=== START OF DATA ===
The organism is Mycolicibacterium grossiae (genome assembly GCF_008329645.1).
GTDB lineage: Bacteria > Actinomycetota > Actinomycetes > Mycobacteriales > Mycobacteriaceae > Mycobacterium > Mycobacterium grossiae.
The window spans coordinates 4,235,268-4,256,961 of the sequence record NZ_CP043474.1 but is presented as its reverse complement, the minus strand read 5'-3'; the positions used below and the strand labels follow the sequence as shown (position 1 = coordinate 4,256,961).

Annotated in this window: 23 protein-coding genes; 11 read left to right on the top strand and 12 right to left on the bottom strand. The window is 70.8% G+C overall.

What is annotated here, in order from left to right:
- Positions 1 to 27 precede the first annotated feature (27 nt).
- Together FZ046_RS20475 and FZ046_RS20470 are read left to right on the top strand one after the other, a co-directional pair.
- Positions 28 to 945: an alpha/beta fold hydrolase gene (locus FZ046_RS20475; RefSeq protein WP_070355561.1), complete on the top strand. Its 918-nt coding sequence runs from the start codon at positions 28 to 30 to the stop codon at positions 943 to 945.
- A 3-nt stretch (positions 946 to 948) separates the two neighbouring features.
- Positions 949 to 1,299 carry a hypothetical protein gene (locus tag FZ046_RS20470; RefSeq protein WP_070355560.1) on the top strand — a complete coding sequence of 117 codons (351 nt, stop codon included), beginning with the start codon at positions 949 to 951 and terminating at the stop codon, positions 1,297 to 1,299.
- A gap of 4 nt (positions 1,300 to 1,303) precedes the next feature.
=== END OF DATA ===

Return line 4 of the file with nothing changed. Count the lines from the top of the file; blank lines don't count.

Annotated in this window: 23 protein-coding genes; 11 read left to right on the top strand and 12 right to left on the bottom strand. The window is 70.8% G+C overall.